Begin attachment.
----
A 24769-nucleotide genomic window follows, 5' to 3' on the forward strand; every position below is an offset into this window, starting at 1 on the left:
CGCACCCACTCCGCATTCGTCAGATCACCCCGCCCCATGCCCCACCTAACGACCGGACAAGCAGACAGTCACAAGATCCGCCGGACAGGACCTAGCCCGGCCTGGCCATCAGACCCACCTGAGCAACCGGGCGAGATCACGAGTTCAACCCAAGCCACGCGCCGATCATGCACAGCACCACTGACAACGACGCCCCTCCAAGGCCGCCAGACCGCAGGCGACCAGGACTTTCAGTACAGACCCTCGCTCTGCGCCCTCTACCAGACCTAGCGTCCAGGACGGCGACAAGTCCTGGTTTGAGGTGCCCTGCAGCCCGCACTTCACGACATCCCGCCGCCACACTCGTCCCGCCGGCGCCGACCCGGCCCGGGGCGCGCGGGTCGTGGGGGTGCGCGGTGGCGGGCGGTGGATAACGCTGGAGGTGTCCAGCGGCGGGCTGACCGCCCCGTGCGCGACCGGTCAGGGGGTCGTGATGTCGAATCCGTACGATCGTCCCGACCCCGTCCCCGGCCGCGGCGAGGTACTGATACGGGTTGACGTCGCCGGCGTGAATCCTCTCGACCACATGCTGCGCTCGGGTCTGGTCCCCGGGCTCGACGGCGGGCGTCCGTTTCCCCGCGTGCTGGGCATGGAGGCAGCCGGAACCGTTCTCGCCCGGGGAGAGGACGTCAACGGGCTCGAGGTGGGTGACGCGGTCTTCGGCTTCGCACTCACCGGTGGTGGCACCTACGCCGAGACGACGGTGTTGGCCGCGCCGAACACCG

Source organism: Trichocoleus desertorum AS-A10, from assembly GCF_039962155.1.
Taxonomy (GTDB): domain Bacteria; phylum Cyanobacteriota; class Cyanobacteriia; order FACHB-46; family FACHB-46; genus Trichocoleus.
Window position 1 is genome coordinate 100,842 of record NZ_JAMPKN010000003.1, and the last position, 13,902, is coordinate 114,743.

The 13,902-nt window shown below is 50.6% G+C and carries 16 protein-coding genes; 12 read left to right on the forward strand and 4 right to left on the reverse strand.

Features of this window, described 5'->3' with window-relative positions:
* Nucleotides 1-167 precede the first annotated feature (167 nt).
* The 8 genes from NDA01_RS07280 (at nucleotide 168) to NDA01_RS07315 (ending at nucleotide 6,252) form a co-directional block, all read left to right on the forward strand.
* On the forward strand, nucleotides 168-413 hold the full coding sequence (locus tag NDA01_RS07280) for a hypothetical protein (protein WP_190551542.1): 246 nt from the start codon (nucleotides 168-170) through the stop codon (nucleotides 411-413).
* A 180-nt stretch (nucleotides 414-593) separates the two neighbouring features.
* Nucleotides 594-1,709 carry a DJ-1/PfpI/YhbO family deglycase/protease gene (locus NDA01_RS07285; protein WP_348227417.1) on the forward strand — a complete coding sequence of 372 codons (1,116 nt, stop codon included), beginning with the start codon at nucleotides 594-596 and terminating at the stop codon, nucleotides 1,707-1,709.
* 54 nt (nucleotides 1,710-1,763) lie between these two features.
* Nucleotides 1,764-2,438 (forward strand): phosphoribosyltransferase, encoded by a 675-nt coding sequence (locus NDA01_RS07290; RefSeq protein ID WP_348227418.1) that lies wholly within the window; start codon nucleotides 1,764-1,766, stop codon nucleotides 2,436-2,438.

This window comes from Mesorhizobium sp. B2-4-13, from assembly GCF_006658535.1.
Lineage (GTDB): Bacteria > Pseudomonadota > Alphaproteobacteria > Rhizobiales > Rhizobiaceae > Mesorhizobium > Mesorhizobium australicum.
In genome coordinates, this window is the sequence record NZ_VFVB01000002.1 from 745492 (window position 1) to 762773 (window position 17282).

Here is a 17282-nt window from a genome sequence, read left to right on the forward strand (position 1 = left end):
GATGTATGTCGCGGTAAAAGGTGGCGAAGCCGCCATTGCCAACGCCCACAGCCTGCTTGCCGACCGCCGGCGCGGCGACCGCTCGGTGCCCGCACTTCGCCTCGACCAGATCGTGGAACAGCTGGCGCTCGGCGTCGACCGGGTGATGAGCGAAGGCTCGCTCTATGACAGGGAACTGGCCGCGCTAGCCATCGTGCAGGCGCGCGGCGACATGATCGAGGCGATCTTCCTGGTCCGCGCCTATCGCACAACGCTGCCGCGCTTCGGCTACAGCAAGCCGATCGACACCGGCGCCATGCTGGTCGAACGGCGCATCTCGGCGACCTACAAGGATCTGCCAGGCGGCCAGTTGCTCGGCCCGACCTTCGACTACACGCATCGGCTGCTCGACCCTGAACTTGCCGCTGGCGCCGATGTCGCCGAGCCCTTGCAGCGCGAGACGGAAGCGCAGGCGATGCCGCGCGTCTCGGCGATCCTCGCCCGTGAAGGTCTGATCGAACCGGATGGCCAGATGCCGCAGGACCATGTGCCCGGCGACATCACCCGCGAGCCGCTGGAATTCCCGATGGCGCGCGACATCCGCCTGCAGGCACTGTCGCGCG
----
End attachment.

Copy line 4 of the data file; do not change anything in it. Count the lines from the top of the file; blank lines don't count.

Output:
Taxonomy (GTDB): domain Bacteria; phylum Cyanobacteriota; class Cyanobacteriia; order FACHB-46; family FACHB-46; genus Trichocoleus.